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A PRODIGY IN THE PAINT
Michael Rosenberg
February 14, 2011
The No. 1 Buckeyes are unbeaten thanks largely to freshman forward Jared Sullinger, who has skill, smarts and a feel for the game far beyond his years
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February 14, 2011

A Prodigy In The Paint

The No. 1 Buckeyes are unbeaten thanks largely to freshman forward Jared Sullinger, who has skill, smarts and a feel for the game far beyond his years

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The problem with watching Ohio State freshman forward Jared Sullinger is that people expect Shaq and miss Mozart. Sullinger is 6'9" and 280 pounds and dominates with his big, powerful ... brain. Some players have to be seen to be believed. Sullinger must be believed before he can be seen, otherwise you'll miss the subtle genius that makes him great. Heck, you can see Sullinger and his unbeaten Buckeyes and not realize you are watching the best player on the No. 1 team in the country—even if you happen to be his mother.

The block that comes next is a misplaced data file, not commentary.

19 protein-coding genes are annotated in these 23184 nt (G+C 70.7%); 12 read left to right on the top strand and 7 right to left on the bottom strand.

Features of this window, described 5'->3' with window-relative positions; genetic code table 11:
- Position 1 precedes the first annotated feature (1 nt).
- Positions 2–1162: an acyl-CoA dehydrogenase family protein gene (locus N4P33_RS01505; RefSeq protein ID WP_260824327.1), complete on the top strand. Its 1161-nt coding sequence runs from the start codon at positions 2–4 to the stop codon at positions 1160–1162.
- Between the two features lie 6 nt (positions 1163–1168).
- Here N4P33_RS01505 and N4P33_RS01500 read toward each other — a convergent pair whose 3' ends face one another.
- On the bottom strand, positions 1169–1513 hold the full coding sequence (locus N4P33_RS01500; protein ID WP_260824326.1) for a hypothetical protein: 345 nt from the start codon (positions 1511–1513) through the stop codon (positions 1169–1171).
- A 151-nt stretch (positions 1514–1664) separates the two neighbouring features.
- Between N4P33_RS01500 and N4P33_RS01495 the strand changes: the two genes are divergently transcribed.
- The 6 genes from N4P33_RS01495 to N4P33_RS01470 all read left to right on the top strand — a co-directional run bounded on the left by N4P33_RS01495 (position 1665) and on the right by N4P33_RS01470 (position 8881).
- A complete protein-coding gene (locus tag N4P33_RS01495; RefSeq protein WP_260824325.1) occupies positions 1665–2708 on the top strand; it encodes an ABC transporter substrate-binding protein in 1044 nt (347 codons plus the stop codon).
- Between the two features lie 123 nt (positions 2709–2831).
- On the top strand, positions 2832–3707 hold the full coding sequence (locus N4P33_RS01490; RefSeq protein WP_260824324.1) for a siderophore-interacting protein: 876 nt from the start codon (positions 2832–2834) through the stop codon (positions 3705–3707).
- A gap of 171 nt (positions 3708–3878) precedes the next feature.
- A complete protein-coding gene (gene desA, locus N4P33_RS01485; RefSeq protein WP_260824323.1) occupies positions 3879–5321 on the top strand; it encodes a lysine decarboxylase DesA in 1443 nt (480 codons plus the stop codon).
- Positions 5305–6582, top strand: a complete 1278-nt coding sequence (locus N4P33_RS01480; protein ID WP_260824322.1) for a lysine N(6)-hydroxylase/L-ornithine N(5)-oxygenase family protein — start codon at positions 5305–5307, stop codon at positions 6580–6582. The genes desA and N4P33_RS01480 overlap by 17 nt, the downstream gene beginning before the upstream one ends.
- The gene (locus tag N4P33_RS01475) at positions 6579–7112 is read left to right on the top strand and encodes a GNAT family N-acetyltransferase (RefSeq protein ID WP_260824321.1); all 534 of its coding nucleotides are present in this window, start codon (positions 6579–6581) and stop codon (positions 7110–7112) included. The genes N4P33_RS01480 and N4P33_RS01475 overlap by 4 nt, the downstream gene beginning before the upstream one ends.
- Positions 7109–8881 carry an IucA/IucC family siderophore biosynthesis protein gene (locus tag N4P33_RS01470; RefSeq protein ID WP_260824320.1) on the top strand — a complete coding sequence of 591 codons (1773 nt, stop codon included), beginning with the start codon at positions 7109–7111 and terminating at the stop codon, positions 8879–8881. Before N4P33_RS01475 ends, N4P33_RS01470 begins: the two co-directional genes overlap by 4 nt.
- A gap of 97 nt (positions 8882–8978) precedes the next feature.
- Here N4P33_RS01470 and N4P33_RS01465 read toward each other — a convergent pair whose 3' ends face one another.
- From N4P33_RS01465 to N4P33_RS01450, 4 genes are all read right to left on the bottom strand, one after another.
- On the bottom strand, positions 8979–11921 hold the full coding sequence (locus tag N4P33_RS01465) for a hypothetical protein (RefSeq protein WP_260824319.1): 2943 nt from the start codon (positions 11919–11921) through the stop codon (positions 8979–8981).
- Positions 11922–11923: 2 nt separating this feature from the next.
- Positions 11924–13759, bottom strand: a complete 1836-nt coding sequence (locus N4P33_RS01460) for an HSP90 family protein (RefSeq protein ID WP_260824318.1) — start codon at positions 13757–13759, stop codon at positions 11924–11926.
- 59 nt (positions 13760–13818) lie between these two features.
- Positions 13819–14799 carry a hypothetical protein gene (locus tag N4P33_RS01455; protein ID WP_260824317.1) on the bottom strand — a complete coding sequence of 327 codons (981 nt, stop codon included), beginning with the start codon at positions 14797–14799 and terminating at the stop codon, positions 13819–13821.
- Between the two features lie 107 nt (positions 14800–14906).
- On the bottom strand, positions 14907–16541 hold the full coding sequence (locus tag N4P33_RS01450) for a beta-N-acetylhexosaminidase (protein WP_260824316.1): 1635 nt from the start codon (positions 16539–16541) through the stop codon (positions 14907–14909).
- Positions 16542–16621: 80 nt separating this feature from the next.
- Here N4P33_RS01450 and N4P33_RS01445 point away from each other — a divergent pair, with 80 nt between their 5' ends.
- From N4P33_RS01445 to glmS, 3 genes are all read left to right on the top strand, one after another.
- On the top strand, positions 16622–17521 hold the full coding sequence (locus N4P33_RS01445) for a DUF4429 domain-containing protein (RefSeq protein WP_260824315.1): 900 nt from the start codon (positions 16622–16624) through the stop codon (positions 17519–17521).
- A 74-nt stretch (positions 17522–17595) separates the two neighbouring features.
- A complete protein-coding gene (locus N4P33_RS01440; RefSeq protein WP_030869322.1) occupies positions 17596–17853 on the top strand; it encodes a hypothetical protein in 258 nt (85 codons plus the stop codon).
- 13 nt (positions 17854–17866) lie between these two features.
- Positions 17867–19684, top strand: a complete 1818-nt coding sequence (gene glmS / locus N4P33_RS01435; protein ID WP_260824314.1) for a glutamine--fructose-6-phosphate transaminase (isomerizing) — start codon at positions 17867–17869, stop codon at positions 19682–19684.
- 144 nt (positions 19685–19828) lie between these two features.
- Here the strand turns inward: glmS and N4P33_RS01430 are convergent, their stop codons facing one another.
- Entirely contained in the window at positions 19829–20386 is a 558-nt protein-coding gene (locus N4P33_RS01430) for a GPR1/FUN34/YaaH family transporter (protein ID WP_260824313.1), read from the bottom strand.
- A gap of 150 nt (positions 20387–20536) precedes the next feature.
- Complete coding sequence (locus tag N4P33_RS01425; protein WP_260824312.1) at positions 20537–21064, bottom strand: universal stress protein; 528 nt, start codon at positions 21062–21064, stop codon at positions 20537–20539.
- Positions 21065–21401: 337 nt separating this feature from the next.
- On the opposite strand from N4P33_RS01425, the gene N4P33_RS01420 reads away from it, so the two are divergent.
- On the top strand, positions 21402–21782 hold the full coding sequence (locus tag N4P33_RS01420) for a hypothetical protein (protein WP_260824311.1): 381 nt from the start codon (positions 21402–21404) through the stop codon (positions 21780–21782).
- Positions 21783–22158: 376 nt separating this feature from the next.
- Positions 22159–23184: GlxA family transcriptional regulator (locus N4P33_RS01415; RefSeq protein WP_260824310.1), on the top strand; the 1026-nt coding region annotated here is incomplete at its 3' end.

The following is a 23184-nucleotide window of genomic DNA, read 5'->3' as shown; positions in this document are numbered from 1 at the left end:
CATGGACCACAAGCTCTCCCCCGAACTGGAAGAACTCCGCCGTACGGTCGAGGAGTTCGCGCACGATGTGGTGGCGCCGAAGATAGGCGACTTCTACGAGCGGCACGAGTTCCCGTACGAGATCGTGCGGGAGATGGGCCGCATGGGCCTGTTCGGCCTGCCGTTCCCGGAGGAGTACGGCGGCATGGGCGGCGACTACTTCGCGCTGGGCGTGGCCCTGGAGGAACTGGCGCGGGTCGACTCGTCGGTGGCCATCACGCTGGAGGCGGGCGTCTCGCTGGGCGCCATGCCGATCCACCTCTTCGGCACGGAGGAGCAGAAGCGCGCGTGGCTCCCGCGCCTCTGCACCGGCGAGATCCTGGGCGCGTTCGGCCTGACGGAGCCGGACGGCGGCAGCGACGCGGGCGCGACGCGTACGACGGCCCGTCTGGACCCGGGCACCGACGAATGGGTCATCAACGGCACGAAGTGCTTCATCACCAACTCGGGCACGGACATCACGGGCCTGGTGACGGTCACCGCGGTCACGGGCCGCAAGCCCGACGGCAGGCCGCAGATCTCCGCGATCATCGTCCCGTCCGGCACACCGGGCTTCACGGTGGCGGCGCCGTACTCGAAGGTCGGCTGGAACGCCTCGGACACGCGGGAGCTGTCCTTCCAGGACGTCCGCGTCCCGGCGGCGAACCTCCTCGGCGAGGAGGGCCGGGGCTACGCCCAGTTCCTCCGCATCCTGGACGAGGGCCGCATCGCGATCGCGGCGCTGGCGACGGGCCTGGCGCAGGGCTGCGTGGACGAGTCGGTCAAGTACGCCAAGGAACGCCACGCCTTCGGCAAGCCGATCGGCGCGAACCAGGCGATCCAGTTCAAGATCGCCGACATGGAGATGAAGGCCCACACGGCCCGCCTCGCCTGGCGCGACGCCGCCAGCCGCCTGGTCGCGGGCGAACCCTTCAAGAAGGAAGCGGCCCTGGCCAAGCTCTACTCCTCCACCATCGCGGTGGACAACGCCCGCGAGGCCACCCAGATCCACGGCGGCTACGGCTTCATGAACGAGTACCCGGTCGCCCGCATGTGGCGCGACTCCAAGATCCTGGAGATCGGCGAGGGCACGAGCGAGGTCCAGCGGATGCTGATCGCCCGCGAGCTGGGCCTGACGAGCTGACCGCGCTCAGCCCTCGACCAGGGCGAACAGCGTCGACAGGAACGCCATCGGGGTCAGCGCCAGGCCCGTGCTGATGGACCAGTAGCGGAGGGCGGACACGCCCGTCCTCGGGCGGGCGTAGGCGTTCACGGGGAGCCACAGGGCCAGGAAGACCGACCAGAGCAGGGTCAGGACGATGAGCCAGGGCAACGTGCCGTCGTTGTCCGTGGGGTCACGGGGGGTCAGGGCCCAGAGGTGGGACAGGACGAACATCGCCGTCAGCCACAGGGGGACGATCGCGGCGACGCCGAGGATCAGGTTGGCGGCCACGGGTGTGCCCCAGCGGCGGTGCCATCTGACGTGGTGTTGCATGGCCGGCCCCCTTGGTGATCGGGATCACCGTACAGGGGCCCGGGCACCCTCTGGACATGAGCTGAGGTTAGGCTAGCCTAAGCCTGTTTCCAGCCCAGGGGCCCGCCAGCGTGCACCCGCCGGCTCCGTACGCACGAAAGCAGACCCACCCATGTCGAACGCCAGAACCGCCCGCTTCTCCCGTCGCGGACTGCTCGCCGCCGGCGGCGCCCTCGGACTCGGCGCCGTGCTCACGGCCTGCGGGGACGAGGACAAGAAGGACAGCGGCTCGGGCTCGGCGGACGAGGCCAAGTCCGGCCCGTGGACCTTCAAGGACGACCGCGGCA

"People keep saying that to me, and I really don't see it," Barbara Sullinger says. "I think he's a good basketball player. But the best freshman in the nation? I don't see it that way."

It's O.K., Barbara. You are not supposed to see him play all the notes. Just listen for the symphony. Often the Ohio State coaches don't appreciate how well Sullinger played until they watch the game tape.

There is Sullinger, passing out of the double team before there even is a double team. There he is, taking a quick dribble to get a better angle for his boring but dependable jump hook. There he is, stopping immediately when the whistle blows instead of finishing a play that won't count because he wants to save his energy for the end of the game. There he is, sprinting down the floor at the end of the game, in perfect position for a dunk that could crack your TV screen. There he is, turning down that dunk for a layup.

This is another problem with watching Sullinger. Dunking does not interest him. Oh, sure, he'll dunk when it's necessary, and he admits that "every now and then you like to see an interesting dunk with people like Blake Griffin and Josh Smith and LeBron James," but he sounds as if he is talking about a different sport. He taught himself to windmill jam at 14, but only because people kept asking him to show off a dunk. He doesn't like to do it. ("You have to catch me on a good day," he says.)

Ask him to name his favorite play of his career. It's like asking a vegetarian to choose between Five Guys and In-N-Out Burger.

"Play?" Jared says. "Um... ."

Well, what was your favorite highlight?

"Huh?"

You know: highlight.

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